Friends have been egging me to reply to Conrad de Quiros’ column piece yesterday entitled “Justice”. Kenneth beat me to it, and I think he has pointed out the fallacies and myths on the ongoing persecution of Sison.
Manolo Quezon, who quoted portions of one of my recent blog posts on Sison, said the arrest should be good for Sison and the Left as it will hold them accountable for crimes attributed to them.
Sison unfortunately cannot react to the all-out propaganda war directed against him. He has been held incommunicado in a The Hague jail.
What is conveniently left out by those who detest Sison is the fact that he has never been convicted of any crime in any of our courts, except perhaps by one of the farcical military commissions set up by Marcos during the dictatorship. If Philippine courts have not found him guilty, then it is downright anomalous that a Dutch court now suddenly professes the capability to judge him.
The charges made by the widows of Tabara and Kintanar were included in the rebellion case filed against 50 legal and underground leftist leaders (including the Batasan 6 and Sison). The Supreme Court has already trashed the case with finality last July. But this is easily forgotten and it is obviously quite easier to demonize Sison.
The protests against the persecution of Sison has also been deplored by the Inquirer in an editorial. Inquirer’s arguments are nothing new and not different to the unintelligent and unfair demonization stories against Sison. The premise for Inquirer’s call for a trial of Sison is legal flotsam: The High Court has already dismissed it along with other trumped up charges.
There is nothing amazing about the adverse impact of Sison’s arrest on the efforts to revive formal peace negotiations between the National Democratic Front and Manila. NDF chief negotiator has said that it will doom the talks, which is understandable because how can the NDF trust its counterpart when the chief NDF consultant is arbitrarily arrested to face recycled charges?
What did the Inquirer expect the Left to do after Sison’s arrest and after the fishy circumstances and rotten basis for it were laid bare? Should the Left be happy that Sison is jailed? Should the NDF and the Filipino people praise the Dutch government for persecuting Sison who is staying in Netherlands to prevent such a thing from befalling him here in the Philippines?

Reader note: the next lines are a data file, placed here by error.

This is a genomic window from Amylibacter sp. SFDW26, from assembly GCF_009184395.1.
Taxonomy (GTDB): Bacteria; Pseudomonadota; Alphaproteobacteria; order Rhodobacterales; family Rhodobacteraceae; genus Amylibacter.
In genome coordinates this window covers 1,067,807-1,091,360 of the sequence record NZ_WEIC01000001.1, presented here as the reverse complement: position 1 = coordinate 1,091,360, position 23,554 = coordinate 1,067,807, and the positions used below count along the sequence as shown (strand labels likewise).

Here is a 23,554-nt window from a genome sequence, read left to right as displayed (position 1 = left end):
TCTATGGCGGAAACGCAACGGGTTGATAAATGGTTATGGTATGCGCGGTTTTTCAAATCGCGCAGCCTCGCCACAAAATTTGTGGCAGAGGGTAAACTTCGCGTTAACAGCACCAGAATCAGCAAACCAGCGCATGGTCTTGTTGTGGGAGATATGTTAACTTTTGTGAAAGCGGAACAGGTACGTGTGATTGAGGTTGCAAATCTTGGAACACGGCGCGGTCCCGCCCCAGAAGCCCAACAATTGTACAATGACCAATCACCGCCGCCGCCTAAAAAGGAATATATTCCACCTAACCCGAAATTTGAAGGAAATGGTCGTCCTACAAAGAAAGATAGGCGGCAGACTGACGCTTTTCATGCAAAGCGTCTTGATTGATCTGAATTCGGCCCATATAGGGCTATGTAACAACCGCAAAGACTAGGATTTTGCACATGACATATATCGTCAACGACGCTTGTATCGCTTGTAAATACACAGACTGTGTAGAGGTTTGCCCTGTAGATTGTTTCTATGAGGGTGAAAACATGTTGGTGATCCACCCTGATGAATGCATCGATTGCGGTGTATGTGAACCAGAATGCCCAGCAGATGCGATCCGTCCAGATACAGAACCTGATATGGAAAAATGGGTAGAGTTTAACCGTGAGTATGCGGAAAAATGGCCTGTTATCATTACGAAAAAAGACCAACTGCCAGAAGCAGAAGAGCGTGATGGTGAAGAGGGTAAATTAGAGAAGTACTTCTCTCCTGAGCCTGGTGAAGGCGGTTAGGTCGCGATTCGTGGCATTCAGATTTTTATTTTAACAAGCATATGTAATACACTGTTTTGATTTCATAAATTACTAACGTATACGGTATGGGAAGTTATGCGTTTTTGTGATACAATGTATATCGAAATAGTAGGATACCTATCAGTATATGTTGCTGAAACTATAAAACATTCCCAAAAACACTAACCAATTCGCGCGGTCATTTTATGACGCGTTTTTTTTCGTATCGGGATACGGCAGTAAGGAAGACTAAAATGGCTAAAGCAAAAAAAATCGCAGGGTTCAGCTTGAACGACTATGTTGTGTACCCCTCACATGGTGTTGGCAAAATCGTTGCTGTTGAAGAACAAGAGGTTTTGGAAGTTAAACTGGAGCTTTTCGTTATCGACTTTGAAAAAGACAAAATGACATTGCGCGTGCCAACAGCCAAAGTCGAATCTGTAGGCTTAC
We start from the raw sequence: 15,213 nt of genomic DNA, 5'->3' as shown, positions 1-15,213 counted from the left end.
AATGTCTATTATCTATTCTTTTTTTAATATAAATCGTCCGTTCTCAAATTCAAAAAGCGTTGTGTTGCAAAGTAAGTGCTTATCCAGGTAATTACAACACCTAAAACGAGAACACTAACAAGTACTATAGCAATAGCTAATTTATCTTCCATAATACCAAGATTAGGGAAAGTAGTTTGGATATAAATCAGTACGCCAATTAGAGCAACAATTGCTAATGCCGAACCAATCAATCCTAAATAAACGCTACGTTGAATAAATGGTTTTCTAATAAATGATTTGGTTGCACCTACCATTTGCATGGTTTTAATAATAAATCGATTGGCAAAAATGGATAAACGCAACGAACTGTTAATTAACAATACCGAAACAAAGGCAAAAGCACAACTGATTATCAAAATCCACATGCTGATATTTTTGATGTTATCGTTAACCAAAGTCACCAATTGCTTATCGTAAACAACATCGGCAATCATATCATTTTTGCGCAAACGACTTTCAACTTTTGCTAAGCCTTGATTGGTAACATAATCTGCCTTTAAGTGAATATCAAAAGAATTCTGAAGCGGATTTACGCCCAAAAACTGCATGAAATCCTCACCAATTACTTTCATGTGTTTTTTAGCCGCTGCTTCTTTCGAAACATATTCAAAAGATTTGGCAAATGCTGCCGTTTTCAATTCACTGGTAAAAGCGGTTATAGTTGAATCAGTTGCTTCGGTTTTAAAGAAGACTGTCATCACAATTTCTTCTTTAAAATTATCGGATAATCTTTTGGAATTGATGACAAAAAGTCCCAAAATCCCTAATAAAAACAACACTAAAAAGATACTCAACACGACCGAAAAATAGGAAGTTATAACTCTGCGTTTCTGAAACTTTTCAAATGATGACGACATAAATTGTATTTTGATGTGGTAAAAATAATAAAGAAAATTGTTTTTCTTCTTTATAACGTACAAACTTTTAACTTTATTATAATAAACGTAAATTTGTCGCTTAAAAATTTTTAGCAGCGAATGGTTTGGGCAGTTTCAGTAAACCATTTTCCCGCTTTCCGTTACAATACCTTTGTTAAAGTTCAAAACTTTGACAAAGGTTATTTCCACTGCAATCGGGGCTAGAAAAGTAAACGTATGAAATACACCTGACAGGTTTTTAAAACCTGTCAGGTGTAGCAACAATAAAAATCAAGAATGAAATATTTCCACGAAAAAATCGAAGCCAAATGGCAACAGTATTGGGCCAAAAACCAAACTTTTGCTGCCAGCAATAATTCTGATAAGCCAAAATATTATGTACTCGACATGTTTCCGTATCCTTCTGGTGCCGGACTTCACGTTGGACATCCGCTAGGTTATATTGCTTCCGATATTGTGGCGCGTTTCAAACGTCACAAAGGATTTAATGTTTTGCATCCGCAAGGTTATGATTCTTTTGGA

The top brass and publicists of the Armed Forces of the Philippines, like true cowards who can’t defeat the NPA in the battlefield, are so deliriously happy over the development. But even the worst scenarios — the transfer of custody to the Philippines or the US, or Sison’s assassination — won’t result in the demise of the leftist movement in the country. Crisanto Evangelista, the founder of the first Communist Party, was killed by the Japanese but was replaced by many others who carried on the fight for a socialist Philippines.
The US-inspired demonization of all leftist ideas and personalities could be the explanation for the avalanche of anti-Sison and anti-left commentaries. No second thoughts are given in the calls for Sison’s head. These self-proclaimed liberal democrats loudly fight for civil rights and due process “for all” when it is their kind who bear the brunt of persecution, but they turn into fascists when persons like Sison who are being hurt.
The ongoing demonization of Sison provides the left the opportunity to clarify its role in society, its aspirations and its record.
Ninotchka Rosca said it best: “The more you put Sison down, the more you raise him up in the eyes of the people.”
Photo: NDF negotiators Luis Jalandoni, Jose Maria Sison nd Fidel Agcaoili and NDF panel general counsel Romeo Capulong